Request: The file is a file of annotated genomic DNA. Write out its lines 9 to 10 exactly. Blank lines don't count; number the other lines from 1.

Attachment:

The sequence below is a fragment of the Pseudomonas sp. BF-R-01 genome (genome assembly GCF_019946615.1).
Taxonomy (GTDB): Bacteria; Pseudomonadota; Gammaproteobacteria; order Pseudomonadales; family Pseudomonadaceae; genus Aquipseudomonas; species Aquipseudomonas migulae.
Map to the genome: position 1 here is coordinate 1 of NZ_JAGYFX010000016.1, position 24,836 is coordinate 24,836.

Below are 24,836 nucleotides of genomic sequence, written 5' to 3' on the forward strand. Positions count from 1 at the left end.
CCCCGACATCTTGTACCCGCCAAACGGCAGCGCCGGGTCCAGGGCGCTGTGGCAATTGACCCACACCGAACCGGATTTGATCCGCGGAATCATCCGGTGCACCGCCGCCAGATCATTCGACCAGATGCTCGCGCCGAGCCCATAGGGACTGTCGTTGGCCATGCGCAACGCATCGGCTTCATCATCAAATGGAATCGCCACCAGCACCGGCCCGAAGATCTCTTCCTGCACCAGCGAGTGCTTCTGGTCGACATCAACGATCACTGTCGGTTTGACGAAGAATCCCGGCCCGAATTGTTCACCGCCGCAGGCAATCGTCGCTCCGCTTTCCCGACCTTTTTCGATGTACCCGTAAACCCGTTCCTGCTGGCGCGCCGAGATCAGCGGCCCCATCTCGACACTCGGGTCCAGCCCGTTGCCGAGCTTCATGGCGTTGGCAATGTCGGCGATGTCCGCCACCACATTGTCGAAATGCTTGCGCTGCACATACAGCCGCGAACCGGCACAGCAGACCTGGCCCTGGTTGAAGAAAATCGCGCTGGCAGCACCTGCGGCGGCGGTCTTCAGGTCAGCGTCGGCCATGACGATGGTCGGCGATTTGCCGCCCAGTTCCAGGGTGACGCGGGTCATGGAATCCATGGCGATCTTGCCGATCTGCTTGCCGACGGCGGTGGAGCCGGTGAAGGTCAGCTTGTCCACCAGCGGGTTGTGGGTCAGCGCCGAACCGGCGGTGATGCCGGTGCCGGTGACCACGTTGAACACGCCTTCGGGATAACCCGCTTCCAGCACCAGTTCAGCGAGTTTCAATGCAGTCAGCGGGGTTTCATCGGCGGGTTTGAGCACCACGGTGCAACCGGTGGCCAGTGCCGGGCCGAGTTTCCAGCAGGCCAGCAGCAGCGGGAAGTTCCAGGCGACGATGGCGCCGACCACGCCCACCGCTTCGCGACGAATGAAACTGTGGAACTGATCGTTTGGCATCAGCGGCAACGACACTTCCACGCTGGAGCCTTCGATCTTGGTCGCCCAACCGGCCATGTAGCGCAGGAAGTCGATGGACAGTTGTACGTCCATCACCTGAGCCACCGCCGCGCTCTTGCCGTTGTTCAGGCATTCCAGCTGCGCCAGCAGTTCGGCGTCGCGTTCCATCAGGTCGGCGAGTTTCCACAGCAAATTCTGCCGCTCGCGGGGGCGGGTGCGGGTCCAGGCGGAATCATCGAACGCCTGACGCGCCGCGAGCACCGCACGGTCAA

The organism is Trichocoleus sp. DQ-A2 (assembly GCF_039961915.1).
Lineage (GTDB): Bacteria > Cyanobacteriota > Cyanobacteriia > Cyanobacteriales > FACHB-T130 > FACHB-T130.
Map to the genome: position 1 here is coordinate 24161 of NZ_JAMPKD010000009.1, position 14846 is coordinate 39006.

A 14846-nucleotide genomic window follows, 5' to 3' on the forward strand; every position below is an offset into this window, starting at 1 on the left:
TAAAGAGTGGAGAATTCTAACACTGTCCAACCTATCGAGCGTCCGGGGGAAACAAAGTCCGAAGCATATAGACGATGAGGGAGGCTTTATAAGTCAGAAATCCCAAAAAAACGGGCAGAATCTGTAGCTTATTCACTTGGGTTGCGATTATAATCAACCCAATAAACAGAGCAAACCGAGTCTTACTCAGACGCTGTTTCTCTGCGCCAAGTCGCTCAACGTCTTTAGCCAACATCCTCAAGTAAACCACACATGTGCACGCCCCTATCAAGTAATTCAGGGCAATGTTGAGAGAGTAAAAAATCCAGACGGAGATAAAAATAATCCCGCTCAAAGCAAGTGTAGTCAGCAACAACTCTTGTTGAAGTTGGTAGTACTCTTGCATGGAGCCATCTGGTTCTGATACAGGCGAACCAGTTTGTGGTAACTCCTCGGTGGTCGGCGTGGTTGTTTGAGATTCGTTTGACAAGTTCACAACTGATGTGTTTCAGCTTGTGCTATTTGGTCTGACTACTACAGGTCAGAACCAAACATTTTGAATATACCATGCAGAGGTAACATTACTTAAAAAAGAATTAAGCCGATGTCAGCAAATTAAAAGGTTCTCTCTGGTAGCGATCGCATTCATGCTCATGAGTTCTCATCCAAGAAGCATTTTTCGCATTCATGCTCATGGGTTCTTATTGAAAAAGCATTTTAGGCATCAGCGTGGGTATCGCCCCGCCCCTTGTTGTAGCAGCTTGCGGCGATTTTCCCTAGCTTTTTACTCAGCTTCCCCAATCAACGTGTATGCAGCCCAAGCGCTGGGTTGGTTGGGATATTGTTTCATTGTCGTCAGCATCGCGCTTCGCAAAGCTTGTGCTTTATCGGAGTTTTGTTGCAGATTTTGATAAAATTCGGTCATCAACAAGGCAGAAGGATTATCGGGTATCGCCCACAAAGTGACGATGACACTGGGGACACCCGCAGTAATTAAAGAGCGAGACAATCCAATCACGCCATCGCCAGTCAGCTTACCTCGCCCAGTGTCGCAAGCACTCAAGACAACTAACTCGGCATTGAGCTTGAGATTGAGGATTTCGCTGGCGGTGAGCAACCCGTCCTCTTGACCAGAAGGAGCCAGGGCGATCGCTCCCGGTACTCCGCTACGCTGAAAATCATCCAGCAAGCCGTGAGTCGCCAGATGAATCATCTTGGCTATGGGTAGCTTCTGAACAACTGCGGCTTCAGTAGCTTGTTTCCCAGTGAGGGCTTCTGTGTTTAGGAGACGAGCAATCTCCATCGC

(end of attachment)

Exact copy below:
A 14846-nucleotide genomic window follows, 5' to 3' on the forward strand; every position below is an offset into this window, starting at 1 on the left:
TAAAGAGTGGAGAATTCTAACACTGTCCAACCTATCGAGCGTCCGGGGGAAACAAAGTCCGAAGCATATAGACGATGAGGGAGGCTTTATAAGTCAGAAATCCCAAAAAAACGGGCAGAATCTGTAGCTTATTCACTTGGGTTGCGATTATAATCAACCCAATAAACAGAGCAAACCGAGTCTTACTCAGACGCTGTTTCTCTGCGCCAAGTCGCTCAACGTCTTTAGCCAACATCCTCAAGTAAACCACACATGTGCACGCCCCTATCAAGTAATTCAGGGCAATGTTGAGAGAGTAAAAAATCCAGACGGAGATAAAAATAATCCCGCTCAAAGCAAGTGTAGTCAGCAACAACTCTTGTTGAAGTTGGTAGTACTCTTGCATGGAGCCATCTGGTTCTGATACAGGCGAACCAGTTTGTGGTAACTCCTCGGTGGTCGGCGTGGTTGTTTGAGATTCGTTTGACAAGTTCACAACTGATGTGTTTCAGCTTGTGCTATTTGGTCTGACTACTACAGGTCAGAACCAAACATTTTGAATATACCATGCAGAGGTAACATTACTTAAAAAAGAATTAAGCCGATGTCAGCAAATTAAAAGGTTCTCTCTGGTAGCGATCGCATTCATGCTCATGAGTTCTCATCCAAGAAGCATTTTTCGCATTCATGCTCATGGGTTCTTATTGAAAAAGCATTTTAGGCATCAGCGTGGGTATCGCCCCGCCCCTTGTTGTAGCAGCTTGCGGCGATTTTCCCTAGCTTTTTACTCAGCTTCCCCAATCAACGTGTATGCAGCCCAAGCGCTGGGTTGGTTGGGATATTGTTTCATTGTCGTCAGCATCGCGCTTCGCAAAGCTTGTGCTTTATCGGAGTTTTGTTGCAGATTTTGATAAAATTCGGTCATCAACAAGGCAGAAGGATTATCGGGTATCGCCCACAAAGTGACGATGACACTGGGGACACCCGCAGTAATTAAAGAGCGAGACAATCCAATCACGCCATCGCCAGTCAGCTTACCTCGCCCAGTGTCGCAAGCACTCAAGACAACTAACTCGGCATTGAGCTTGAGATTGAGGATTTCGCTGGCGGTGAGCAACCCGTCCTCTTGACCAGAAGGAGCCAGGGCGATCGCTCCCGGTACTCCGCTACGCTGAAAATCATCCAGCAAGCCGTGAGTCGCCAGATGAATCATCTTGGCTATGGGTAGCTTCTGAACAACTGCGGCTTCAGTAGCTTGTTTCCCAGTGAGGGCTTCTGTGTTTAGGAGACGAGCAATCTCCATCGC